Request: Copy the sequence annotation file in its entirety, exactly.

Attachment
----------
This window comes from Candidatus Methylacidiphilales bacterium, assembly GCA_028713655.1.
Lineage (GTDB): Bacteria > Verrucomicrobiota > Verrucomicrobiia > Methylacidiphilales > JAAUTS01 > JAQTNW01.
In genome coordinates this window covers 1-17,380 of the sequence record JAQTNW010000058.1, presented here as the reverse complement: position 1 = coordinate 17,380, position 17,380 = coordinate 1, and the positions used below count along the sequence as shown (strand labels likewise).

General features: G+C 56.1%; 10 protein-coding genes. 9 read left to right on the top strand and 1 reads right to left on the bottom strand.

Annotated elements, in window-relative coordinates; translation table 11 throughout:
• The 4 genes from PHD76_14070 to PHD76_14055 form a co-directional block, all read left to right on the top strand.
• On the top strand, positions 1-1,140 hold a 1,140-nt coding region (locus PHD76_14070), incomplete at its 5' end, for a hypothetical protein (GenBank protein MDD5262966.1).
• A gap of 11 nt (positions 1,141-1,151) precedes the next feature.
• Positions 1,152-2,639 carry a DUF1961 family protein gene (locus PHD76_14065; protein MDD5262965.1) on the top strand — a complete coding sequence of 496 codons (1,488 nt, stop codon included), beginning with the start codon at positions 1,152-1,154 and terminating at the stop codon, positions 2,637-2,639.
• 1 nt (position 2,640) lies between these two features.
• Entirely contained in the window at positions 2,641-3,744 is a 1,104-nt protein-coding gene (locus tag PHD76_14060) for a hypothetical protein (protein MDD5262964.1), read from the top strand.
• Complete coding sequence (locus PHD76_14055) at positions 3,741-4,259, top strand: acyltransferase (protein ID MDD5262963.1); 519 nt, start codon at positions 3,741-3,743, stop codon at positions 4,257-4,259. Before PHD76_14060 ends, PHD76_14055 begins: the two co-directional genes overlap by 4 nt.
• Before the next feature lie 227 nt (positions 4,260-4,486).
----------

This window comes from Candidatus Methylacidiphilales bacterium, assembly GCA_028713655.1.
Lineage (GTDB): Bacteria > Verrucomicrobiota > Verrucomicrobiia > Methylacidiphilales > JAAUTS01 > JAQTNW01.
In genome coordinates this window covers 1-17,380 of the sequence record JAQTNW010000058.1, presented here as the reverse complement: position 1 = coordinate 17,380, position 17,380 = coordinate 1, and the positions used below count along the sequence as shown (strand labels likewise).

General features: G+C 56.1%; 10 protein-coding genes. 9 read left to right on the top strand and 1 reads right to left on the bottom strand.

Annotated elements, in window-relative coordinates; translation table 11 throughout:
• The 4 genes from PHD76_14070 to PHD76_14055 form a co-directional block, all read left to right on the top strand.
• On the top strand, positions 1-1,140 hold a 1,140-nt coding region (locus PHD76_14070), incomplete at its 5' end, for a hypothetical protein (GenBank protein MDD5262966.1).
• A gap of 11 nt (positions 1,141-1,151) precedes the next feature.
• Positions 1,152-2,639 carry a DUF1961 family protein gene (locus PHD76_14065; protein MDD5262965.1) on the top strand — a complete coding sequence of 496 codons (1,488 nt, stop codon included), beginning with the start codon at positions 1,152-1,154 and terminating at the stop codon, positions 2,637-2,639.
• 1 nt (position 2,640) lies between these two features.
• Entirely contained in the window at positions 2,641-3,744 is a 1,104-nt protein-coding gene (locus tag PHD76_14060) for a hypothetical protein (protein MDD5262964.1), read from the top strand.
• Complete coding sequence (locus PHD76_14055) at positions 3,741-4,259, top strand: acyltransferase (protein ID MDD5262963.1); 519 nt, start codon at positions 3,741-3,743, stop codon at positions 4,257-4,259. Before PHD76_14060 ends, PHD76_14055 begins: the two co-directional genes overlap by 4 nt.
• Before the next feature lie 227 nt (positions 4,260-4,486).